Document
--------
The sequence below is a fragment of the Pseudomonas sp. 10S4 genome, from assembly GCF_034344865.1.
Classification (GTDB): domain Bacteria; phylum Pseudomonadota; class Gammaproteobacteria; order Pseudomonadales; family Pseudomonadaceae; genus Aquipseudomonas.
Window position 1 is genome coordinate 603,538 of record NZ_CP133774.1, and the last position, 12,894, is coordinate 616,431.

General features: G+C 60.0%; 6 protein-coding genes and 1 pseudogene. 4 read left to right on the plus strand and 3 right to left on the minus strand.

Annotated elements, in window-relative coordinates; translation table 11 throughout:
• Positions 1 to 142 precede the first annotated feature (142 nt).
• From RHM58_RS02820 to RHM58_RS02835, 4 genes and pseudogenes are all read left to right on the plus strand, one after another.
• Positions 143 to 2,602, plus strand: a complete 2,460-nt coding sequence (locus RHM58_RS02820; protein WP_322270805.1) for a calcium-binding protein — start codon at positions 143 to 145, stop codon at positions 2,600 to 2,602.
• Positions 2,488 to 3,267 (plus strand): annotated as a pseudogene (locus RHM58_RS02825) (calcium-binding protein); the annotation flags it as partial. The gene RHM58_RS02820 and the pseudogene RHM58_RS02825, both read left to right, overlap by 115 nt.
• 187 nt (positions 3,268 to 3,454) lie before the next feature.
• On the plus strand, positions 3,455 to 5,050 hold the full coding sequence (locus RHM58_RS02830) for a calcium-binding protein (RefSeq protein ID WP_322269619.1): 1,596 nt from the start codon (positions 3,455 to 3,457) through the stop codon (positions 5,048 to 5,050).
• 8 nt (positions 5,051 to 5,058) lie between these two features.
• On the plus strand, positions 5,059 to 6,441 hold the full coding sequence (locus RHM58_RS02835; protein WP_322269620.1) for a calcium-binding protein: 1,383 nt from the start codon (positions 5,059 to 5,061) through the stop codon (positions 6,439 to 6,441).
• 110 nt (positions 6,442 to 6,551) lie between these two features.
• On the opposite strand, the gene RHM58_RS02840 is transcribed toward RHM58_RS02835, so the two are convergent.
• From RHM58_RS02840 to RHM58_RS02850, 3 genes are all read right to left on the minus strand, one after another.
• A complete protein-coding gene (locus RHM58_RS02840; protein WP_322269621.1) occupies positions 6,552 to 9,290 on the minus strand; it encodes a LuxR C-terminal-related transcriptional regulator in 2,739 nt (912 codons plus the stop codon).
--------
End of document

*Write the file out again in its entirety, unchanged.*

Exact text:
The sequence below is a fragment of the Pseudomonas sp. 10S4 genome, from assembly GCF_034344865.1.
Classification (GTDB): domain Bacteria; phylum Pseudomonadota; class Gammaproteobacteria; order Pseudomonadales; family Pseudomonadaceae; genus Aquipseudomonas.
Window position 1 is genome coordinate 603,538 of record NZ_CP133774.1, and the last position, 12,894, is coordinate 616,431.

General features: G+C 60.0%; 6 protein-coding genes and 1 pseudogene. 4 read left to right on the plus strand and 3 right to left on the minus strand.

Annotated elements, in window-relative coordinates; translation table 11 throughout:
• Positions 1 to 142 precede the first annotated feature (142 nt).
• From RHM58_RS02820 to RHM58_RS02835, 4 genes and pseudogenes are all read left to right on the plus strand, one after another.
• Positions 143 to 2,602, plus strand: a complete 2,460-nt coding sequence (locus RHM58_RS02820; protein WP_322270805.1) for a calcium-binding protein — start codon at positions 143 to 145, stop codon at positions 2,600 to 2,602.
• Positions 2,488 to 3,267 (plus strand): annotated as a pseudogene (locus RHM58_RS02825) (calcium-binding protein); the annotation flags it as partial. The gene RHM58_RS02820 and the pseudogene RHM58_RS02825, both read left to right, overlap by 115 nt.
• 187 nt (positions 3,268 to 3,454) lie before the next feature.
• On the plus strand, positions 3,455 to 5,050 hold the full coding sequence (locus RHM58_RS02830) for a calcium-binding protein (RefSeq protein ID WP_322269619.1): 1,596 nt from the start codon (positions 3,455 to 3,457) through the stop codon (positions 5,048 to 5,050).
• 8 nt (positions 5,051 to 5,058) lie between these two features.
• On the plus strand, positions 5,059 to 6,441 hold the full coding sequence (locus RHM58_RS02835; protein WP_322269620.1) for a calcium-binding protein: 1,383 nt from the start codon (positions 5,059 to 5,061) through the stop codon (positions 6,439 to 6,441).
• 110 nt (positions 6,442 to 6,551) lie between these two features.
• On the opposite strand, the gene RHM58_RS02840 is transcribed toward RHM58_RS02835, so the two are convergent.
• From RHM58_RS02840 to RHM58_RS02850, 3 genes are all read right to left on the minus strand, one after another.
• A complete protein-coding gene (locus RHM58_RS02840; protein WP_322269621.1) occupies positions 6,552 to 9,290 on the minus strand; it encodes a LuxR C-terminal-related transcriptional regulator in 2,739 nt (912 codons plus the stop codon).